2. SOURCES OF DATA
The formulation of the prediction models relies heavily onobserved characteristics of our experimental data, which wedescribe in this section. The organization of Youtube andDigg is conceptually similar to each other, so we can also em-ploy a similar framework to study content popularity afterthe data has been normalized. To simplify the terminology,by
in the following we will refer to the number of views that a video receives on Youtube, and to the numberof votes (diggs) that a story collects on Digg, respectively.
Youtube is the pinnacle of user-created video sharing portalson the Web, with 65,000 new videos uploaded and 100 mil-lion downloaded on a daily basis, implying that that 60%of all online videos are watched through the portal .Youtube is also the third most frequently accessed site onthe Internet based on traﬃc rank [11, 6, 3]. We startedcollecting view count time series on 7,146 selected videosdaily, beginning April 21, 2008, on videos that appearedin the “recently added” section of the portal on this day.Apart from the list of most recently added videos, the website also oﬀers listings based on diﬀerent selection criteria,such as“featured”,“most discussed”, and“most viewed”lists,among others. We chose the most recently uploaded list tohave an unbiased sample of all videos submitted to the sitein the sampling period, not only the most popular ones, andalso so that we can have a complete history of the viewcounts for each video during their lifetime. The Youtubeapplication programming interface  gives programmaticaccess to several of a video’s statistics, the view count ata given time being one of them. However, due to the factthat the view count ﬁeld of a video does not appear to beupdated more often than once a day by Youtube, it is onlypossible to have a good approximation for the number of views daily. Within a day, however, the API does indicatewhen the view count was recorded. It is worth noting thatwhile the overwhelming majority of video views is initiatedfrom the Youtube website itself, videos may be linked fromexternal sources as well (about half of all videos are thoughtto be linked externally, but also that only about 3% of theviews are coming from these links ).In Section 4, we compare the view counts of videos at giventimes after their upload. Since in most cases we only haveinformation on the view counts once a day, we use linear in-terpolation between the nearest measurement points aroundthe time of interest to approximate the view count at thegiven time.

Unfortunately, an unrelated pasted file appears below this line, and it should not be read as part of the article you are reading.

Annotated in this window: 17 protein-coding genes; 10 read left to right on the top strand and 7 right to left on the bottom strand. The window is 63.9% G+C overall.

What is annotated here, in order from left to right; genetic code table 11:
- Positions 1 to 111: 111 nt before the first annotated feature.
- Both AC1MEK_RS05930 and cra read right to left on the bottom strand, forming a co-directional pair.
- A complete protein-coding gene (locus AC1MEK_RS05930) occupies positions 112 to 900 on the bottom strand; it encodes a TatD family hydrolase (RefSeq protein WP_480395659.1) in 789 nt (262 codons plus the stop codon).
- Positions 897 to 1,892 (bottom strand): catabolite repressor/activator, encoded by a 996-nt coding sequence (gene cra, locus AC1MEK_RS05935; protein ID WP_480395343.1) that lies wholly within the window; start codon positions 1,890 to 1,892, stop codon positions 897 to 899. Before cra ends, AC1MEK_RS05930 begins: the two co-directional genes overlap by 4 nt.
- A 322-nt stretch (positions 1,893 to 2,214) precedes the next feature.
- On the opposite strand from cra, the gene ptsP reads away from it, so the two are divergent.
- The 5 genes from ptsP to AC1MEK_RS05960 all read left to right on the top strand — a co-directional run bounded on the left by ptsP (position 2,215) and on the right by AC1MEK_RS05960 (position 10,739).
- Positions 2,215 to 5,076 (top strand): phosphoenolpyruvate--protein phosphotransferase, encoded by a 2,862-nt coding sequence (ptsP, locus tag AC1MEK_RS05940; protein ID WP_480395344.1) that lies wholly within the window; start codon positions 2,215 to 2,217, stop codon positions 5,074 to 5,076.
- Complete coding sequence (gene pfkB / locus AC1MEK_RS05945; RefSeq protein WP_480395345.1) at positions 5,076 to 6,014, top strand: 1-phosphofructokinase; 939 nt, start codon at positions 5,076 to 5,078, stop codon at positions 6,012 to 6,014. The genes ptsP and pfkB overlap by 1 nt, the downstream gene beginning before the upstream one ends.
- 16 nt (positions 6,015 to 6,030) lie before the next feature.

Digg is a Web 2.0 service where registered users can submitlinks and short descriptions to news, images, or videos theyhave found interesting on the Web, and which they thinkshould hold interest for the greater general audience, too(90
5% of all uploads were links to news, 9
2% to videos,and only 0
3% to images). Submitted content will be placedon the site in a so-called “upcoming” section, which is oneclick away from the main page of the site. Links to contentare provided together with surrogates for the submission (ashort description in the case of news, and a thumbnail imagefor images and videos), which is intended to entice readersto peruse the content. The main purpose of Digg is to actas a massive collaborative ﬁltering tool to select and showthe most popular content, and thus registered users can